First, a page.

UNDER threat from Islamic militants, Egyptians are anxiously preparing to host a world population conference as if their country's survival depended on its success.
With three days to go before the gathering begins, the dusty, littered streets of Cairo, one of the world's most crowded cities, are being cleaned. Fire stations once camouflaged under decades of dirt have a new coat of paint. Broken metal detectors in hotels and offices are being repaired.
A substantially increased 14,000-strong security force, including riot police and plainclothes officers, patrol city streets. And armed guards now ride shuttle buses.
By opening their capital to the United Nations conference on population and development, Egyptians say they want to prove tourists are safe again in the land of ancient pyramids and Pharaonic tombs.
Over the last two years, the government's battle with Muslim extremists trying to overthrow the secular state has wrecked Egypt's tourism industry, which once earned $3 billion a year.
Mamdouh al-Beltagi, Egypt's minister of tourism, has described the conference as a turning point for attracting foreigners back to the country. ``With more than 20,000 guests and participants scheduled to arrive in Egypt ... Egypt will display its ability to host similar conferences in the future,'' he says.
Hamdi Arabi, an inspector at the pyramids on the edge of town, says he was instructed weeks ago to be particularly attentive to tourists visiting the ancient site during the conference.
``This will definitely promote tourism,'' Mr. Arabi says. ``I've been working at this job for five years. Before now, we used to have 100,000 visitors a day. But in recent years, only 30,000 to 40,000 people come a day.''
Egypt's efforts to polish its image, however, are being threatened by the very force that wiped the country off the tourist map. The main militant organization, the Gamaa Islamiya (Islamic Group), shot dead a Spanish boy in southern Egypt on Aug. 26, the first major attack against foreigners in several months.
In claiming responsibility for the attack, the group issued a terse statement on Aug. 27 warning foreigners to stay away from the UN conference. ``The Gamaa, as it starts a new round of operations, urges all foreigners not to come to Egypt during the coming period for the sake of their lives,'' the statement said.
Embassies flooded with calls
Western diplomats say they have been flooded with calls from citizens headed to Cairo. Most embassies say they have not taken new measures, except to continue advising visitors against traveling to the southern Egyptian towns of Assiut, Minya, and other militant strongholds.
``I am telling people who call me there is no reason not to attend the conference,'' one Western diplomat says. ``A statement is no proof of a real threat.''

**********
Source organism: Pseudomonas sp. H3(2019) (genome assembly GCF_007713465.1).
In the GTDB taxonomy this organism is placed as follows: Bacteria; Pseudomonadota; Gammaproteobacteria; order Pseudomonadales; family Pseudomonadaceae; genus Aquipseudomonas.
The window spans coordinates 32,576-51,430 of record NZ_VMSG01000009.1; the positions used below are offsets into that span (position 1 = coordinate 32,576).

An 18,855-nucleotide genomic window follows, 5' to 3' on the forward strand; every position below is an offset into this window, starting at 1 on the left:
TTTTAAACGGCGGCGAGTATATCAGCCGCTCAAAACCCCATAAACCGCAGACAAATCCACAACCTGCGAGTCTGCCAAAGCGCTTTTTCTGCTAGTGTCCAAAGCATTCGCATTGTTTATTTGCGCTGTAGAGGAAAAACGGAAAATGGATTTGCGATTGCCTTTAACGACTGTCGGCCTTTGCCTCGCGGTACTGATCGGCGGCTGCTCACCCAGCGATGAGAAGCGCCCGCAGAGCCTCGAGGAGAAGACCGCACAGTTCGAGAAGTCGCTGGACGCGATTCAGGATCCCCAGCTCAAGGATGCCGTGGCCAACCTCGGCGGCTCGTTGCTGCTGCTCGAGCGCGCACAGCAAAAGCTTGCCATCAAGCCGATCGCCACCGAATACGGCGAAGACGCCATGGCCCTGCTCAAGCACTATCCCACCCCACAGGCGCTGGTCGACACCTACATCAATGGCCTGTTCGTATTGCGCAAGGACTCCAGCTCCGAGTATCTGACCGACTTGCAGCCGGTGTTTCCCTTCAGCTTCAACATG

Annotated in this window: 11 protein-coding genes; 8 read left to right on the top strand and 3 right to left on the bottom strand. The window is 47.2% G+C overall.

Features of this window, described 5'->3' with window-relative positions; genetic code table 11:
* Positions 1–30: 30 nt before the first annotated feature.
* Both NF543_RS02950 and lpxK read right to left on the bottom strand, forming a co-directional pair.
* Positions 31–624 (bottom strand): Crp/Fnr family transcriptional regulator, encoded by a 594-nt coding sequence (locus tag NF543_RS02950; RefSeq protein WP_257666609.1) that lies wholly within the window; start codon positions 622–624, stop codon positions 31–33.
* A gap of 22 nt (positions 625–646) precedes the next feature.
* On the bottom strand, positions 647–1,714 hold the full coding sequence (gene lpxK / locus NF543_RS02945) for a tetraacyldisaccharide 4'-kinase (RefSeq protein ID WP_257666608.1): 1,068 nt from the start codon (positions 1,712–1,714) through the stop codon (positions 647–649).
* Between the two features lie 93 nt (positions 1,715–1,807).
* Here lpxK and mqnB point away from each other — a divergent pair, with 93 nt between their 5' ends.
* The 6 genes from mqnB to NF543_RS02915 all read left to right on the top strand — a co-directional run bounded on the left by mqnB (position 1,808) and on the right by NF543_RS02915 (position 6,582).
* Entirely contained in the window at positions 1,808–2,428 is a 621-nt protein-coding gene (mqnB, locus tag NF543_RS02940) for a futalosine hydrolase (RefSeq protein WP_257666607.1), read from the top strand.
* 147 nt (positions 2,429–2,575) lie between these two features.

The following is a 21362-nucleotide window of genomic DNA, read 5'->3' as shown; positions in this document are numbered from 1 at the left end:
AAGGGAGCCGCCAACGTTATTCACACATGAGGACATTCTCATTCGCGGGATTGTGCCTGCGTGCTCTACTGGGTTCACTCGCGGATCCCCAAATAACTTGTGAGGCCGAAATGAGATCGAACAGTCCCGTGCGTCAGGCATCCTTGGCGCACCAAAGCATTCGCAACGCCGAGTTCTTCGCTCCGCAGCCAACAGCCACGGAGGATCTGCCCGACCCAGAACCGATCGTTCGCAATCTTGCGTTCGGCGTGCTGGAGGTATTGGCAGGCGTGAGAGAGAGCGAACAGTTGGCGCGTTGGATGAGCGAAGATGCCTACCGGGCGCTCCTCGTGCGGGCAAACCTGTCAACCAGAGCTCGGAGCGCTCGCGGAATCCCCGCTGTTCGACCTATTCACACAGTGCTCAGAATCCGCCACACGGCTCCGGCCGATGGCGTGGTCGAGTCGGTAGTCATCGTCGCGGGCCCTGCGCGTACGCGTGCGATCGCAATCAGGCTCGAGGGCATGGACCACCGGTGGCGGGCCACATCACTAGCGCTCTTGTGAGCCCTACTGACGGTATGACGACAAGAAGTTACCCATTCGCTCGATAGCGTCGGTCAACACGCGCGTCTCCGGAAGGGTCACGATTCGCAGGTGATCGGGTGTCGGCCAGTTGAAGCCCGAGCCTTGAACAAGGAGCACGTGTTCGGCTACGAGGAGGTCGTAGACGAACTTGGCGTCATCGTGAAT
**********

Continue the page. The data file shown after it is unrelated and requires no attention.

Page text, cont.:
For months, Egyptians have braced themselves for a possible terrorist attack directed at the conference. Since 1992, militants have targeted tourists visiting historic sites in southern Egypt, hoping to bring havoc to the country's sagging economy.
Thus, it seemed logical Muslim extremists would use their most powerful weapon to target a global conference expected to pump $100 million into the country's treasury.
Government officials are trying to play down the Gamaa's warning, while making it well-known that they have stepped up security in the capital. Brig. Gen. Sobhi al-Shennawi, director of security for the conference, told reporters that security officers were carrying out raids across the country, rounding up suspected militants.
The militant warning has cast a pall over the conference, and the question being asked most often is: Do Islamic extremists have enough power and resources to act upon their threat?
``It is a fact the militants have suffered serious blows in the last two years and are now very weak,'' says Anwar Hawary, an expert at the Ahram Center for Strategic and Political Studies in Cairo.
``I think this threat was just to let the world know they are not finished, they still have guns, and are still a force to be dealt with. No one can predict if there will be an attack. I hope not because the reputation of our nation depends on protecting our guests,'' says Mr. Hawary, an expert in Islamic political movements.
Pattern of threats
Muslim extremists issued several statements lasts spring, urging foreigners to leave the country at once. But they never acted out their threats. Some experts say their lack of action is evidence they are too weak to deliver on their violent promises.
Abdel Halim Mandour, a defense lawyer for the Gamaa, says it is unlikely a terrorist attack will occur at the conference hall, because United Nations security forces have taken over the building.
``The Gamaa can't do anything,'' Mr. Mandour says. ``The conference hall has been handed over to the United Nations.''
For ordinary Egyptians, the hoopla over the UN conference has brought a bit of fascination and perhaps apprehension.
``All I know is what I've been seeing from the ads on television,'' says Hamida Ahmad, a woman dressed in a full-length black veil, waiting for a city bus.
``They are telling us to have fewer children,'' Mrs. Ahmad says, struggling to pronounce the word in Arabic that means ``family planning.''